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Using Mice, Rats and other Mammals for food

If you keep larger carnivorous animals, especially snakes,
lizards or large frogs, you will probably need to feed them
rodents. Rodents have the best nutrition to cost ratio for
reptile food, and few carnivorous animals, even the
notoriously hard to feed snakes, will turn down a mouse or
rat since they are basically their natural prey.

However, there are some real problems to consider if you
plan to feed your pet live mice or rats, especially if your
pet is a reptile. One of the biggest dangers is that, if you
are not knowledgeable and vigilant, your pet could wind up
being the rodent's meal rather than the other way around.
Some reptile keepers believe that rodents should be killed,
frozen, and thawed just before feeding them to your pet
because dead food can't bite back, and freezing can also
kill any parasites the mouse or rat may carry.

Another thing you will need to consider is whether you will
purchase live rodents to feed to your pets, purchase fresh
frozen rodents, raise your own and feed live, or raise your
own and freeze them yourself. You can find experienced pet
owners and professional breeders who swear by each of these
methods, so you will need to decide what seems best for you
and your pets.

Here is a little information about rodents as live food, to
help you decide:

Feeding purchased Living Mice and Rats to your Pets

The first thing you will need to do is to find a good
reliable source of the right sized mice or rats for live
food. You may find a nearby pet store or breeder that keeps
a good stock of healthy, clean, well-nourished rodents and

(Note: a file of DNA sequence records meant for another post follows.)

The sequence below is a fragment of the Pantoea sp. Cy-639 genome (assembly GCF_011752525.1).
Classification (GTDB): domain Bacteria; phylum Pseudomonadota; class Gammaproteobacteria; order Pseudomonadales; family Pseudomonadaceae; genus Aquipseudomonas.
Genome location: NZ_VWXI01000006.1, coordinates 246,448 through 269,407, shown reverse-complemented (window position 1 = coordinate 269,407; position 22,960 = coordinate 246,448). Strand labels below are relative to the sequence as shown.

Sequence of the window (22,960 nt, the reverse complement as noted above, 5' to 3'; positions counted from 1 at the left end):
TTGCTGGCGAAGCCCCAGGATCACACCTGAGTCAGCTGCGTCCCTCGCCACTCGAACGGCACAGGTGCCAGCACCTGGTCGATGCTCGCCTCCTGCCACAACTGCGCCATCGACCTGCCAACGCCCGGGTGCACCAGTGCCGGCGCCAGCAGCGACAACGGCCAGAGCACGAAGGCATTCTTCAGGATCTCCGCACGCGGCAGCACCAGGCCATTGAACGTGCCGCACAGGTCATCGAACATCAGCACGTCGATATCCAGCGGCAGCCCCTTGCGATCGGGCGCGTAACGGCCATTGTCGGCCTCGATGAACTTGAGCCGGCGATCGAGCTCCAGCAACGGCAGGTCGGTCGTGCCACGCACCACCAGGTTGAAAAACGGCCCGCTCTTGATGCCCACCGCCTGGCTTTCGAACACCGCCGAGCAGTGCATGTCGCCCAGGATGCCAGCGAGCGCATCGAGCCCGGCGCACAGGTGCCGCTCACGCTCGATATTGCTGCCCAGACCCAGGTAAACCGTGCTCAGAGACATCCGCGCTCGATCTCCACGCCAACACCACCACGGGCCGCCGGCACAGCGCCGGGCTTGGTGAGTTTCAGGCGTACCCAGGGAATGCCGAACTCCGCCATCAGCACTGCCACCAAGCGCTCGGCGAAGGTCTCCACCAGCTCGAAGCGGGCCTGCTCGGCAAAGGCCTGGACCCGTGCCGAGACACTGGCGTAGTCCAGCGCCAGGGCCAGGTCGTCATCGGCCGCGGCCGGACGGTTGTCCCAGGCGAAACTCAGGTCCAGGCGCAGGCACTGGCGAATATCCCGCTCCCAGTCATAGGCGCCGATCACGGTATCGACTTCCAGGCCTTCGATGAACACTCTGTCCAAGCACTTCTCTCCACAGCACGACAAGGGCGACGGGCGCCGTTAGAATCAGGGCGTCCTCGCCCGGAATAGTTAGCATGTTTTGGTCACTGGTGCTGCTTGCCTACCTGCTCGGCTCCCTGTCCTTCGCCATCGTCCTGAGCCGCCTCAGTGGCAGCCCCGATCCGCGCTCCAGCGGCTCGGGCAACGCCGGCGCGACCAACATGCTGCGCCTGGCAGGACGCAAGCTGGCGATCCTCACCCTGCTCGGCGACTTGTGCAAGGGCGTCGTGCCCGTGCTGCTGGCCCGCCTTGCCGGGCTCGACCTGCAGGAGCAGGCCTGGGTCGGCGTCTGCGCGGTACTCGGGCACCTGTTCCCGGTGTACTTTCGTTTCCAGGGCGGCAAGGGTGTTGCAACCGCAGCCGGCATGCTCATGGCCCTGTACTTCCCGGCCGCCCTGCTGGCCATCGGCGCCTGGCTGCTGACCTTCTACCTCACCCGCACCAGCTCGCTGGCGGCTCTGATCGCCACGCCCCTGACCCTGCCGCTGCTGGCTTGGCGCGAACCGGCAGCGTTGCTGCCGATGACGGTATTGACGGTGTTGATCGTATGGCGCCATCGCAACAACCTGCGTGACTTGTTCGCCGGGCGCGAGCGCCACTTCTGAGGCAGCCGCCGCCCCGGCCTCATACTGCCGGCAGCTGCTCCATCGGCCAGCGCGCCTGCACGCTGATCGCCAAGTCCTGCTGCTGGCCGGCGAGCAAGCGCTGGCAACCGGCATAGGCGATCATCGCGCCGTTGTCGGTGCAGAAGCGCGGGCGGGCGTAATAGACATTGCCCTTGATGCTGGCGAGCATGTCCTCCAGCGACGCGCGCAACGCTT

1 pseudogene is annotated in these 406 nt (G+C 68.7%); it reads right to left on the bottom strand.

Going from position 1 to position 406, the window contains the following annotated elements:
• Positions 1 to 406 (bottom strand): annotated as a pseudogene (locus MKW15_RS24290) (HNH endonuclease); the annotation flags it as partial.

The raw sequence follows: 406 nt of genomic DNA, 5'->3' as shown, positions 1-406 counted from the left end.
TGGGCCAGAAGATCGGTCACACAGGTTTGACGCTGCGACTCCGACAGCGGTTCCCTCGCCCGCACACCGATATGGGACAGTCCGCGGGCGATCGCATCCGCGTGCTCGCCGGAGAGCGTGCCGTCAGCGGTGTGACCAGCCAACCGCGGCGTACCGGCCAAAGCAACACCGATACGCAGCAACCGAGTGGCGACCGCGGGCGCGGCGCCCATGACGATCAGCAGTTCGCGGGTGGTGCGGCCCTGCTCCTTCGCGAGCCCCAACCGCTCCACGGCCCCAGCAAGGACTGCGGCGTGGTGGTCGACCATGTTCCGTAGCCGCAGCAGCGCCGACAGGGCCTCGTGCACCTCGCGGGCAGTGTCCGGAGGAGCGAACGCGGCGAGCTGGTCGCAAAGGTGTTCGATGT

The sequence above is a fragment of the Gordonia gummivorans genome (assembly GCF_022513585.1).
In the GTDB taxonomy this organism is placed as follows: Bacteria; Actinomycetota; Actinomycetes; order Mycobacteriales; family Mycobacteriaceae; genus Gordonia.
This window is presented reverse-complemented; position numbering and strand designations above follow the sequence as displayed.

sells them for food animals at a reasonable price. If so,
you are in luck. But be sure to investigate the level of
care your feeder rodents have received, an ill or poorly
nourished mouse or rat will not be good nutritious food for
your pet.

Feeding home bred living Mice and Rats to your Pets

If you can't find a good source of live animals, you can
breed your own. Mice and rats are not hard to breed, but be
aware that they need daily care, more care than your reptile
or amphibian likely requires. Rodents need plenty of food
and water every day, and if you don't change their bedding
very regularly you will have a bad odor problem.

More about the Dangers of feeding home bred living Mice and
Rats to your Pets

Snakes in particular are often injured either by the prey or
by striking the cage wall while attacking live prey. Snakes
and lizards have lost tongues or eyes in such battles. Or,
if the snake is approaching molt or just not ready to feed
and the rodent is left live in the tank, the mouse or rat
may nibble on the snake. Such injuries can become infected
with bacteria or fungus and can even lead to the snake's
death, and at the least may cause the snake to become a shy,
poor feeder and to refuse to ever again strike the type of
animal that injured them. If you do feed your pets live
food, no matter what species your pet is, try to oversee the
process and make sure that your pet is safe and able to

For information about feeding fresh frozen rodents to your
pets that eat live food, please read the article on this
website called "Feeding Frozen Mice, Rats or other Mammals
to your Reptile and Amphibian Pets

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